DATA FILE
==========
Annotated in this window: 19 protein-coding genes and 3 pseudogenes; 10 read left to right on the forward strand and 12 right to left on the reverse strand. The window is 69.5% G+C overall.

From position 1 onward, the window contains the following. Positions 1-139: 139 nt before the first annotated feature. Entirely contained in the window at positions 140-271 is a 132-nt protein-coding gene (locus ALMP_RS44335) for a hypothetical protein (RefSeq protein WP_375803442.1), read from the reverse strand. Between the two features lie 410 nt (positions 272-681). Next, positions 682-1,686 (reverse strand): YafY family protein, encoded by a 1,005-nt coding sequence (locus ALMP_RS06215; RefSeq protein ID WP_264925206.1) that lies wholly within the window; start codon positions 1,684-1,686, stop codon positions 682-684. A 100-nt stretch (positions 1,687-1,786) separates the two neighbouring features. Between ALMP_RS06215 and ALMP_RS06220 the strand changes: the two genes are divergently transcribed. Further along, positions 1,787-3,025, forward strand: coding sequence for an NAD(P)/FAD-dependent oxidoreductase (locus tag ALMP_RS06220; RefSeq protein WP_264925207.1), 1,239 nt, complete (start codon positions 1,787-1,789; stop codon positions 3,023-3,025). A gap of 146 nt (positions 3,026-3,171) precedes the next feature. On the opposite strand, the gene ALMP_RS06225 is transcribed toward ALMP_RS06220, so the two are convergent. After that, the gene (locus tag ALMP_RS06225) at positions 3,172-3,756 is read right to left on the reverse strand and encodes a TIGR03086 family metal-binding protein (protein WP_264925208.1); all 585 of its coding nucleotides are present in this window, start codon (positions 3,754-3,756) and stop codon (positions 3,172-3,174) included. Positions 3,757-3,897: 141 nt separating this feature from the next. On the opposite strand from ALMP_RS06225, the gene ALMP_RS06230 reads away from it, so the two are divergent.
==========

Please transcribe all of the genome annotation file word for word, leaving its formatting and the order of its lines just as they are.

Annotated in this window: 19 protein-coding genes and 3 pseudogenes; 10 read left to right on the forward strand and 12 right to left on the reverse strand. The window is 69.5% G+C overall.

From position 1 onward, the window contains the following. Positions 1-139: 139 nt before the first annotated feature. Entirely contained in the window at positions 140-271 is a 132-nt protein-coding gene (locus ALMP_RS44335) for a hypothetical protein (RefSeq protein WP_375803442.1), read from the reverse strand. Between the two features lie 410 nt (positions 272-681). Next, positions 682-1,686 (reverse strand): YafY family protein, encoded by a 1,005-nt coding sequence (locus ALMP_RS06215; RefSeq protein ID WP_264925206.1) that lies wholly within the window; start codon positions 1,684-1,686, stop codon positions 682-684. A 100-nt stretch (positions 1,687-1,786) separates the two neighbouring features. Between ALMP_RS06215 and ALMP_RS06220 the strand changes: the two genes are divergently transcribed. Further along, positions 1,787-3,025, forward strand: coding sequence for an NAD(P)/FAD-dependent oxidoreductase (locus tag ALMP_RS06220; RefSeq protein WP_264925207.1), 1,239 nt, complete (start codon positions 1,787-1,789; stop codon positions 3,023-3,025). A gap of 146 nt (positions 3,026-3,171) precedes the next feature. On the opposite strand, the gene ALMP_RS06225 is transcribed toward ALMP_RS06220, so the two are convergent. After that, the gene (locus tag ALMP_RS06225) at positions 3,172-3,756 is read right to left on the reverse strand and encodes a TIGR03086 family metal-binding protein (protein WP_264925208.1); all 585 of its coding nucleotides are present in this window, start codon (positions 3,754-3,756) and stop codon (positions 3,172-3,174) included. Positions 3,757-3,897: 141 nt separating this feature from the next. On the opposite strand from ALMP_RS06225, the gene ALMP_RS06230 reads away from it, so the two are divergent.